Grey man stealing time

This post is about the importance of time. We are always on, we are more connected than ever, but maybe we are further apart than ever before at the same time. Time has always been limited for an individual, no way to buy more, impossible to get it back. But over the years my perception of time has shifted. As a child and teenager I did not even think about time, I just had it. The biggest shift happened after graduation when my daily routine was suddenly taken over by work commitments. A big chunk of my time became unavailable to me. Work and sleep are certainly the largest factors in everyone’s time budget. It is not surprising that people suffer from stress at work and it appears that time has become an even sparser commodity. So much needs to get cramped into a single day. Each and every single day. Multitasking and doing things at the same time appear to be an efficiency gain, but maybe we get less out of each activity because it doesn’t get our full attention.

Now I think a lot about time: having time, taking time, making time, being allowed to spend time, being given time. Is this some indication of a midlife crisis? Or is it triggered through the experience of the death of my sons? I have done a lot of things that are related to time. From the idea of getting more done by learning about speedreading to conducting time audits to optimize my day. My idea has always been to get more done in the same limited time. Only now am I realizing that the opposite should be the goal. Isn’t this the cause of stress – the very idea that we are not getting enough done? Having the freedom to not do something is a blessing. The epiphany of doing less (quantity) while doing more (quality) and enjoying a moment fully.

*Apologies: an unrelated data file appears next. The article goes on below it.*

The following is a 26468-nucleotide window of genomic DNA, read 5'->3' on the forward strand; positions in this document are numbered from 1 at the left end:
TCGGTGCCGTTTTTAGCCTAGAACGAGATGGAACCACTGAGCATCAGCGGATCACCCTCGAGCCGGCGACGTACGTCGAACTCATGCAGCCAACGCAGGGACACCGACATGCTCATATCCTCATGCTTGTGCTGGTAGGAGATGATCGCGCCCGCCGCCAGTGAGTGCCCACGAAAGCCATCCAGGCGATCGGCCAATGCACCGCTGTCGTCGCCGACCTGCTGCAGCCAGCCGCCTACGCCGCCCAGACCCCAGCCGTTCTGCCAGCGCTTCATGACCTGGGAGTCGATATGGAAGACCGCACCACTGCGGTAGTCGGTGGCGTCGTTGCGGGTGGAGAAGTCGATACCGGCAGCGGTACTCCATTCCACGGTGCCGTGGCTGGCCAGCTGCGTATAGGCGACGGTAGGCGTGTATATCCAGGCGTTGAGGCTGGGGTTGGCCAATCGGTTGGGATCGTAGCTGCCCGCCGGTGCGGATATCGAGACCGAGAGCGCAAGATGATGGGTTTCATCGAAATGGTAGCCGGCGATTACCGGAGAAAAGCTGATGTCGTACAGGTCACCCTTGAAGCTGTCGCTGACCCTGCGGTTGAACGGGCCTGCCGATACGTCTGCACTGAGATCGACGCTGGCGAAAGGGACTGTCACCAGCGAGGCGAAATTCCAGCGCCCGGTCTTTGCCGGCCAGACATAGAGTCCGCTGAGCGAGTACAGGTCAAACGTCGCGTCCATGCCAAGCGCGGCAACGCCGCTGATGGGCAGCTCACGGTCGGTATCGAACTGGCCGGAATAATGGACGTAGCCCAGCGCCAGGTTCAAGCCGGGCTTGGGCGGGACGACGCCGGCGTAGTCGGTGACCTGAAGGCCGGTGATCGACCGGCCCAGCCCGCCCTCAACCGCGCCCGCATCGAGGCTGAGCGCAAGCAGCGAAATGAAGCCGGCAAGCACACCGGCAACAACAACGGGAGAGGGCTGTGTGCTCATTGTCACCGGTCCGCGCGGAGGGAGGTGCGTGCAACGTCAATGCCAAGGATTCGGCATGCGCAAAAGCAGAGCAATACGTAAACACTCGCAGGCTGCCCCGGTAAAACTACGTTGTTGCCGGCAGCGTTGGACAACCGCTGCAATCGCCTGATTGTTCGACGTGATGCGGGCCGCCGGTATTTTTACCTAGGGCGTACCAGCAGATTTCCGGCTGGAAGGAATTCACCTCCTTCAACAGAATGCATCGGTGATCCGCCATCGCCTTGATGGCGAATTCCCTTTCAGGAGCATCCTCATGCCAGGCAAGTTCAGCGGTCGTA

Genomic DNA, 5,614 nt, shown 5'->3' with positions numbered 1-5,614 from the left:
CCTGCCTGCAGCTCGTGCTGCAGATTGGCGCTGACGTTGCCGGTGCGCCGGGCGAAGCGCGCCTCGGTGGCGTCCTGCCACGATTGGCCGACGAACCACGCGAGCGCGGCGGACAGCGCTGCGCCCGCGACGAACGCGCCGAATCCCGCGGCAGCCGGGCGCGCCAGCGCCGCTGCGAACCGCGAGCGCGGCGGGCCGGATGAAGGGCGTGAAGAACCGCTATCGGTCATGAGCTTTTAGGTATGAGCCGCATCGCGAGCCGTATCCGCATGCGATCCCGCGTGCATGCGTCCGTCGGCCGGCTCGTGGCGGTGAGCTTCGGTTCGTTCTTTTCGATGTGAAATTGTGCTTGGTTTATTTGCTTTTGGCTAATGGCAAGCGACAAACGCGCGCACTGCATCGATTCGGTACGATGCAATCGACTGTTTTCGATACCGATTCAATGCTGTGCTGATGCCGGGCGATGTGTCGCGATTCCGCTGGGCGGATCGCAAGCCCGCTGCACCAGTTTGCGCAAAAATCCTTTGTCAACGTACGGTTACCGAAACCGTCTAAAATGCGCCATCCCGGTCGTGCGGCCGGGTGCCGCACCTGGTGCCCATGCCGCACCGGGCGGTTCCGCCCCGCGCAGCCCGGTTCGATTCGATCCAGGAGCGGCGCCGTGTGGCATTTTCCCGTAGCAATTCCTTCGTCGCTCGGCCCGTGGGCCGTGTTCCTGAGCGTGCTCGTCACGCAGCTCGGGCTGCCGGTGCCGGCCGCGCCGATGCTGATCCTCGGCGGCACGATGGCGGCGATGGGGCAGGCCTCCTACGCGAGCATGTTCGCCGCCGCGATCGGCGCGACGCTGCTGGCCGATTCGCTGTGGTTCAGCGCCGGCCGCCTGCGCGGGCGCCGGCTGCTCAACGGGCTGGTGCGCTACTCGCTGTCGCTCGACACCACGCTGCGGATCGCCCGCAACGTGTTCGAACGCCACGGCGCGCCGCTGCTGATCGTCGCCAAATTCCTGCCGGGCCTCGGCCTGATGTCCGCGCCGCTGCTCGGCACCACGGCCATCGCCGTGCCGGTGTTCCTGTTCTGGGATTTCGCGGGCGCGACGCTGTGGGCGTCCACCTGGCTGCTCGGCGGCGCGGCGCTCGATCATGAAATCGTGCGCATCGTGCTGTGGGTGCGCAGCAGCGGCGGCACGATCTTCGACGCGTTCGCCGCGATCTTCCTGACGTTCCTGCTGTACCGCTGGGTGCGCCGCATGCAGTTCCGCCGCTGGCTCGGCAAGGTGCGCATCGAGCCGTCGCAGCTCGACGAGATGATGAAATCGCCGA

This post has been sitting in my drafts for several months and I only now got back to it based on this TED talk “Life in the digital now“.

“I think that technology has altered that flow of time. The overall time that we have for our narrative, our lifespan, has been increasing, but the smallest measure, the moment, has shrunk. […] By archiving everything, we think that we can store it, but time is not data. It cannot be stored. You and I know exactly what it means like to be truly present in a moment. It might have happened while we were playing an instrument, or looking into the eyes of someone we’ve known for a very long time. At such moments, our selves are complete.”

Do we really know what it is like to be present in a moment? Or have we lost the magic of a single moment? I think we might be trying to archive all the moments because we are so very afraid to lose them altogether – at least the beautiful ones. It is weird that difficult images replay in our heads whereas the beautiful memories have a tendency to fade away, that particular lovely smell that delight us or the opposite one that causes us to wrinkle our nose, the picture of a loved one smiling or beautiful sounds. But it is true: even taking a picture doesn’t capture the true essence of a moment. It rather might take away from it because we end up not being fully present in the moment.